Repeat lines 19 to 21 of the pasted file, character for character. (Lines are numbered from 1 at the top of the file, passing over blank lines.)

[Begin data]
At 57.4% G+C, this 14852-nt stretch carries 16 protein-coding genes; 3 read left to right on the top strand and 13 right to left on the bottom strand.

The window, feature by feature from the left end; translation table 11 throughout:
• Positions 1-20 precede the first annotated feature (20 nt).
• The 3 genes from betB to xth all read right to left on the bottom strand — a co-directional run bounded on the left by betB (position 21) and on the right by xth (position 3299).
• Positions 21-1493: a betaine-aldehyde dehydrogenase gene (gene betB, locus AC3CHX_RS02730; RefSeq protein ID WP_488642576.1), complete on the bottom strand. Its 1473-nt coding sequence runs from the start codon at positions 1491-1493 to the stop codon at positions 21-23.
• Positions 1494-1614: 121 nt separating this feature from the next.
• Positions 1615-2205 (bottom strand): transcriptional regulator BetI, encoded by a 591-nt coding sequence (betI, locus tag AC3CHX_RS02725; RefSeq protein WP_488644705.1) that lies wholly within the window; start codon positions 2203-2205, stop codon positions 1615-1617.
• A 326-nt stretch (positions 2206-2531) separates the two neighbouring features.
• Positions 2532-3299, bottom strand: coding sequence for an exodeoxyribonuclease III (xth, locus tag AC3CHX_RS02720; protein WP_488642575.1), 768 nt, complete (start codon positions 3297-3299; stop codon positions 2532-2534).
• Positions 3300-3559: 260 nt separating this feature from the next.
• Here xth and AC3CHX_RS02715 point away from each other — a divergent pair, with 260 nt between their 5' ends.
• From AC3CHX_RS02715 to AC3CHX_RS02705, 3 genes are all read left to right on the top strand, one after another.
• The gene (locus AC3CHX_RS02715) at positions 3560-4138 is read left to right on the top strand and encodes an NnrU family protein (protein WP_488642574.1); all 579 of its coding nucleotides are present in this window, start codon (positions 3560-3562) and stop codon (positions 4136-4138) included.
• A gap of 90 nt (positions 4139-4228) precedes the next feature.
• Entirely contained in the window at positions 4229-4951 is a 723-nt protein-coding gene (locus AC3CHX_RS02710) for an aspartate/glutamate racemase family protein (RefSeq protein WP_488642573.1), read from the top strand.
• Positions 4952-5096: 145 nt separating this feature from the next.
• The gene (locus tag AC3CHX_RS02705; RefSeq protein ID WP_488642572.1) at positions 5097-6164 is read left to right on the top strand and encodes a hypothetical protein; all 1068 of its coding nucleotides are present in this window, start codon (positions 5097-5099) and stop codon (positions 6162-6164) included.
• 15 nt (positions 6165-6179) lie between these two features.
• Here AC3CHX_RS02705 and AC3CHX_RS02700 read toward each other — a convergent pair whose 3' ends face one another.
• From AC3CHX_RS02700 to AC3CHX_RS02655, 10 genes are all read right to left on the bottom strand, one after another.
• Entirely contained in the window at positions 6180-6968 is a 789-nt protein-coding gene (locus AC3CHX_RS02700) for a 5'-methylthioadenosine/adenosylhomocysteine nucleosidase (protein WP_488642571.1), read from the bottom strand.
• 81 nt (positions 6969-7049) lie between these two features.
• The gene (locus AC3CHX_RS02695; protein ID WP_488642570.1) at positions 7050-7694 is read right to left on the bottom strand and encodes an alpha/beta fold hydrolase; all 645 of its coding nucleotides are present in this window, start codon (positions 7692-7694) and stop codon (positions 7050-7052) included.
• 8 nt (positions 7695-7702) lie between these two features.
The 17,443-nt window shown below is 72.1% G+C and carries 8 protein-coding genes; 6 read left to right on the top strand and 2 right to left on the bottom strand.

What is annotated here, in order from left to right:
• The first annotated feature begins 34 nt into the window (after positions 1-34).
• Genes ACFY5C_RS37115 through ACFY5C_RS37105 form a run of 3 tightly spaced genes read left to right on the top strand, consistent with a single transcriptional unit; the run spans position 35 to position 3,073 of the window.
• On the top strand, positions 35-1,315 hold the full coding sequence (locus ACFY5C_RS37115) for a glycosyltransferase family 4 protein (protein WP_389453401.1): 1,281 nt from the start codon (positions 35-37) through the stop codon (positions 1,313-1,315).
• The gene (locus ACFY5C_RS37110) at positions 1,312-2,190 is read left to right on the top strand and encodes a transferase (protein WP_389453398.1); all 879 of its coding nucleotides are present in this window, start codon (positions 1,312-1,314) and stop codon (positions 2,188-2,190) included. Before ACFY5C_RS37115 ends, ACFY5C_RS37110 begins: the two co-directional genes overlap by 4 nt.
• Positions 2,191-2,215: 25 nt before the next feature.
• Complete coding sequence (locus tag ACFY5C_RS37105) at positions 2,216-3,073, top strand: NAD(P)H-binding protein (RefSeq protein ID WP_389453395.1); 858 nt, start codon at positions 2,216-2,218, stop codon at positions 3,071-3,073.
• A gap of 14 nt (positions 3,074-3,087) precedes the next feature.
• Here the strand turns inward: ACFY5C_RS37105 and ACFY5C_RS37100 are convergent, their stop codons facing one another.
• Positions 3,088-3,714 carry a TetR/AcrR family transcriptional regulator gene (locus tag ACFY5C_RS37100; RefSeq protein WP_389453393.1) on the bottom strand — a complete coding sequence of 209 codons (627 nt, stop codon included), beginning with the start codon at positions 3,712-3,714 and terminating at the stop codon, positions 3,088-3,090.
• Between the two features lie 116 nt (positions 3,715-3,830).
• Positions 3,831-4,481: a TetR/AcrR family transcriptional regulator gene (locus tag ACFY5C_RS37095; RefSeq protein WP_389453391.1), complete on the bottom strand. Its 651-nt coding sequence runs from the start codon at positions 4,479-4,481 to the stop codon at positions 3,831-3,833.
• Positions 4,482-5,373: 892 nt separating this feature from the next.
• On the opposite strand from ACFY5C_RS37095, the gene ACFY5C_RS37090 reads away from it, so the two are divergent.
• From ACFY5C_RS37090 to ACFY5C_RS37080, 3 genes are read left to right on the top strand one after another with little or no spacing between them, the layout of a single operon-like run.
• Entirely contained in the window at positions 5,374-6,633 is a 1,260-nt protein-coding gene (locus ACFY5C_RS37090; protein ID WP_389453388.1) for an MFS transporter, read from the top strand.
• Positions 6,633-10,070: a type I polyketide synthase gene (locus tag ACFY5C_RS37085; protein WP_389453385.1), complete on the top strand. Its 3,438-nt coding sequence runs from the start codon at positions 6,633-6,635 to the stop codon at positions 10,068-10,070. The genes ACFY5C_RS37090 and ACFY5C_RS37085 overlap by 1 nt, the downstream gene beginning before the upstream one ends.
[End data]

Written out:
• Here AC3CHX_RS02705 and AC3CHX_RS02700 read toward each other — a convergent pair whose 3' ends face one another.
• From AC3CHX_RS02700 to AC3CHX_RS02655, 10 genes are all read right to left on the bottom strand, one after another.
• Entirely contained in the window at positions 6180-6968 is a 789-nt protein-coding gene (locus AC3CHX_RS02700) for a 5'-methylthioadenosine/adenosylhomocysteine nucleosidase (protein WP_488642571.1), read from the bottom strand.